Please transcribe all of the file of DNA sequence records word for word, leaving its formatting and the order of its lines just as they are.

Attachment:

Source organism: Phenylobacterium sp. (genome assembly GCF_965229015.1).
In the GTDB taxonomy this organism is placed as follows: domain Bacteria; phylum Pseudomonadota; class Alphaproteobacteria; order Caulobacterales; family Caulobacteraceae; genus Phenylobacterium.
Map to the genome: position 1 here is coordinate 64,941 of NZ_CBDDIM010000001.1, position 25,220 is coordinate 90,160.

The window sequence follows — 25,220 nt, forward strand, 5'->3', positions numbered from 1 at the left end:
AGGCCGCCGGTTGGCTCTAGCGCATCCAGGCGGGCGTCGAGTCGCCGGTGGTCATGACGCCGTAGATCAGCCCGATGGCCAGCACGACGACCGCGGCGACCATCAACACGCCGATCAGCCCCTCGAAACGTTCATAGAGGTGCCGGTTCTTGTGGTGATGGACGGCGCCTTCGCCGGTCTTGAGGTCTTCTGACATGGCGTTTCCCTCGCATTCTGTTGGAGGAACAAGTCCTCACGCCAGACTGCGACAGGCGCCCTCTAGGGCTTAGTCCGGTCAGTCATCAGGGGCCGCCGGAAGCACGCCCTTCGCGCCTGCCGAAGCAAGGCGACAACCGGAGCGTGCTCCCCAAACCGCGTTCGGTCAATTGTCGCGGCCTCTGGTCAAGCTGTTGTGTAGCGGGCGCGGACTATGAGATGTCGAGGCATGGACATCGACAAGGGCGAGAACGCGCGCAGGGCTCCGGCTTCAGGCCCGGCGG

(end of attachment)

Source organism: Phenylobacterium sp. (genome assembly GCF_965229015.1).
In the GTDB taxonomy this organism is placed as follows: domain Bacteria; phylum Pseudomonadota; class Alphaproteobacteria; order Caulobacterales; family Caulobacteraceae; genus Phenylobacterium.
Map to the genome: position 1 here is coordinate 64,941 of NZ_CBDDIM010000001.1, position 25,220 is coordinate 90,160.

The window sequence follows — 25,220 nt, forward strand, 5'->3', positions numbered from 1 at the left end:
AGGCCGCCGGTTGGCTCTAGCGCATCCAGGCGGGCGTCGAGTCGCCGGTGGTCATGACGCCGTAGATCAGCCCGATGGCCAGCACGACGACCGCGGCGACCATCAACACGCCGATCAGCCCCTCGAAACGTTCATAGAGGTGCCGGTTCTTGTGGTGATGGACGGCGCCTTCGCCGGTCTTGAGGTCTTCTGACATGGCGTTTCCCTCGCATTCTGTTGGAGGAACAAGTCCTCACGCCAGACTGCGACAGGCGCCCTCTAGGGCTTAGTCCGGTCAGTCATCAGGGGCCGCCGGAAGCACGCCCTTCGCGCCTGCCGAAGCAAGGCGACAACCGGAGCGTGCTCCCCAAACCGCGTTCGGTCAATTGTCGCGGCCTCTGGTCAAGCTGTTGTGTAGCGGGCGCGGACTATGAGATGTCGAGGCATGGACATCGACAAGGGCGAGAACGCGCGCAGGGCTCCGGCTTCAGGCCCGGCGG